Like the other teams in this section of the list, the Italian national team setup needs wholesale changes from top to bottom, and it’s not clear if the changes they’ve made since their failure to qualify will be enough. Their league system’s failure to consistently develop young Italian talent to a high level is catching up to a terrifying level, and even with the expanded field that’s coming to the 2022 World Cup, there’s no guarantee that Italy will make the tournament as things stand. They need to start showing meaningful change and development soon if they’re going to give their fans any sort of confidence.
The failure of the Netherlands to qualify is kind of a sad reflection of the way the Eredivisie has fallen in quality and importance over the last few years. They used to regularly have teams making noise in the Champions League, but now we seem to have to count ourselves lucky just to have a Dutch team make a decent Europa League run. The Oranje setup has seen a similar fall from grace over the years, and the team that whimpered their way to a qualification failure was a far cry from the ass-kicking, take-no-shit team that barnstormed their way to the 2010 World Cup final.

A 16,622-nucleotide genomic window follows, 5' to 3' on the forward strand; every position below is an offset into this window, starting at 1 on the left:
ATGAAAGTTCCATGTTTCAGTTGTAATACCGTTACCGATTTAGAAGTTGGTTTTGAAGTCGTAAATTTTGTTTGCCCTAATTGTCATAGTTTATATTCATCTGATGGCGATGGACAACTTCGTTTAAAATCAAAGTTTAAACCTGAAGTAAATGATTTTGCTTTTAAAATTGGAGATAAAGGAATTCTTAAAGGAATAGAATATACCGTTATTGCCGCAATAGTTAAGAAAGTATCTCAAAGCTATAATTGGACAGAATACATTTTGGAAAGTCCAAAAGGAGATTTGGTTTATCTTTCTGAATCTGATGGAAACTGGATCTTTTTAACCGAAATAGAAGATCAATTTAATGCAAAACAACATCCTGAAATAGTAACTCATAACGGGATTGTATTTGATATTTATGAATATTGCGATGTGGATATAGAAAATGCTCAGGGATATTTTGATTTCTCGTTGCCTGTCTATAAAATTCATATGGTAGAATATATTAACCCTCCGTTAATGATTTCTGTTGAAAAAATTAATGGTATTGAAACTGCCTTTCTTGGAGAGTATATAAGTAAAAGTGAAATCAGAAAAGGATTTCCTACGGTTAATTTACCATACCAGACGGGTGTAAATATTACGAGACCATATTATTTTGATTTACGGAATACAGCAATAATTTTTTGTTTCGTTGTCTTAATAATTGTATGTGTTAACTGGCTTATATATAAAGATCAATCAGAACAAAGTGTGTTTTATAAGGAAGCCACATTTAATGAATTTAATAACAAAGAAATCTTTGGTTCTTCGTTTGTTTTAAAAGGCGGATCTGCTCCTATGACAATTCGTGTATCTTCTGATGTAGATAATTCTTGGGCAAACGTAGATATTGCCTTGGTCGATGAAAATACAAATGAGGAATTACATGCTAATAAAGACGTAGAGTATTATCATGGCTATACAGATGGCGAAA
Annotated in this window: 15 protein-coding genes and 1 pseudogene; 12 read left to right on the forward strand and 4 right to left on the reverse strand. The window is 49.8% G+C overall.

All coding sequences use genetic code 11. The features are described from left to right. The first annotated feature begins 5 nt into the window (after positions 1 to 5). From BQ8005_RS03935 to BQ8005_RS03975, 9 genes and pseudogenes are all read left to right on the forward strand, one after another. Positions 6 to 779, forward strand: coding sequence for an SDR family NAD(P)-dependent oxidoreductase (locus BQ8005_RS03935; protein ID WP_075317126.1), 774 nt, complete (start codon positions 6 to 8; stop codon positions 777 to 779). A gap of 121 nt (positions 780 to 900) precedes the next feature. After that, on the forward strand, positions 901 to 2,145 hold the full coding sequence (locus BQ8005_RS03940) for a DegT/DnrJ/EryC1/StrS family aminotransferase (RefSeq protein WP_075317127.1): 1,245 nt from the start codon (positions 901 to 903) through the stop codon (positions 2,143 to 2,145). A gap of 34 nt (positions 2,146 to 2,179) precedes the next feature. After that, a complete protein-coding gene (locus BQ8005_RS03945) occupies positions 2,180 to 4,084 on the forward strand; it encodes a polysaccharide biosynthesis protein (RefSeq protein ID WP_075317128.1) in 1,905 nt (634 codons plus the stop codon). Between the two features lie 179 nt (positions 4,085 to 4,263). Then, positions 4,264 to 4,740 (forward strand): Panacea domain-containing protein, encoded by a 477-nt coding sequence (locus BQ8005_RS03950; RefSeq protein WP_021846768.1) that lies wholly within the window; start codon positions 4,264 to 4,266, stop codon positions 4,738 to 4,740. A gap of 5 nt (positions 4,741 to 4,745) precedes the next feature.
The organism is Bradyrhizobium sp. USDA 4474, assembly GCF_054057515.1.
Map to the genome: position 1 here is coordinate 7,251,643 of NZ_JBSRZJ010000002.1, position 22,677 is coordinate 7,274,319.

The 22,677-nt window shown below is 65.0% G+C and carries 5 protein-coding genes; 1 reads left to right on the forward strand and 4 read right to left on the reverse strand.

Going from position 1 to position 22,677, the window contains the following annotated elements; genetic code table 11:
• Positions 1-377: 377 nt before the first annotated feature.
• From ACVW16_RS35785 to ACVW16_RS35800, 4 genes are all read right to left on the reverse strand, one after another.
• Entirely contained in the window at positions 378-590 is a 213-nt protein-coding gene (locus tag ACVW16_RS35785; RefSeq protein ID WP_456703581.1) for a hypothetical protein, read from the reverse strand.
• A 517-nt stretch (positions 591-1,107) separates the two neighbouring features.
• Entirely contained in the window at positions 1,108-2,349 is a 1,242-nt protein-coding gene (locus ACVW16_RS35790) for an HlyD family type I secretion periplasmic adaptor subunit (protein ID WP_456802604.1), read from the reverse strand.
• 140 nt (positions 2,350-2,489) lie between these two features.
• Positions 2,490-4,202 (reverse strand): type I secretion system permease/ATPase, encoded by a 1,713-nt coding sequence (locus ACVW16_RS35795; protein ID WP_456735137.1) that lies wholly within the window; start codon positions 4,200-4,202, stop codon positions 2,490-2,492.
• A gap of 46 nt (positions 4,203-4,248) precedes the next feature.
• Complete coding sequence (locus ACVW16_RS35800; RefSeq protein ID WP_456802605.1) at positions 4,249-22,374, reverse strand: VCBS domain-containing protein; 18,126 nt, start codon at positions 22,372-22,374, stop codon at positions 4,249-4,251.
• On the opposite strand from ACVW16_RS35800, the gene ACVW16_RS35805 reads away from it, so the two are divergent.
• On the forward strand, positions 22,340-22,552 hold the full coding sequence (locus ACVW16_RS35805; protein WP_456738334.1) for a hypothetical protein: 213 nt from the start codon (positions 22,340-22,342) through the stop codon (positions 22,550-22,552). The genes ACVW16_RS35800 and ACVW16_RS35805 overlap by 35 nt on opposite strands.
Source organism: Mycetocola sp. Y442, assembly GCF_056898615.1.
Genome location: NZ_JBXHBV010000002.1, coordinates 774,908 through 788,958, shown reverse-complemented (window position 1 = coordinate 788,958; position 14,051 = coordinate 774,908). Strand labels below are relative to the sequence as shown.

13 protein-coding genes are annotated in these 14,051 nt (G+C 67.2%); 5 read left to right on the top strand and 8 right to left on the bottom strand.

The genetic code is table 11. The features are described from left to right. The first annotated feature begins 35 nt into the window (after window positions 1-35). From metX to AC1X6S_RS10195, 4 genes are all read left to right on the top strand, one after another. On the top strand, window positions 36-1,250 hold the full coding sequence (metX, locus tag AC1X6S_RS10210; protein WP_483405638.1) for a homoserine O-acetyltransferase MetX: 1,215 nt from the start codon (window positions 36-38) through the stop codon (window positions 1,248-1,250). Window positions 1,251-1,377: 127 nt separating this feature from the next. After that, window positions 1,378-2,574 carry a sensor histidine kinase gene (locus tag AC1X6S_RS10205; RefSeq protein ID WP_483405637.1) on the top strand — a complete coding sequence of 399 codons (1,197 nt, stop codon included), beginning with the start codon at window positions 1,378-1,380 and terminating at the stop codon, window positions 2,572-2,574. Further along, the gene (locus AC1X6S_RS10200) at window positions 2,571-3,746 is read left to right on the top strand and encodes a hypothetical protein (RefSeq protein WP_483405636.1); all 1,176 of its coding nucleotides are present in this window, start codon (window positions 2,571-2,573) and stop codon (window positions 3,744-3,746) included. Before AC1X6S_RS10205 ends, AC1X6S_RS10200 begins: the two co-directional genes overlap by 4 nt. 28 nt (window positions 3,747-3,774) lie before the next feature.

The warning signs were there — their hideously poor Euro 2012 showing, having to kick back into gear in the 2014 World Cup to claw their way through the knockout rounds to third place, and failing to qualify for Euro 2016. But the way the Netherlands just kind of drifted through their World Cup qualifying games was shocking to many, and they need to find a hungry young core of players to bring some fire back into the national team if they’re going to even have a prayer of making it back to form to reach the 2022 tournament.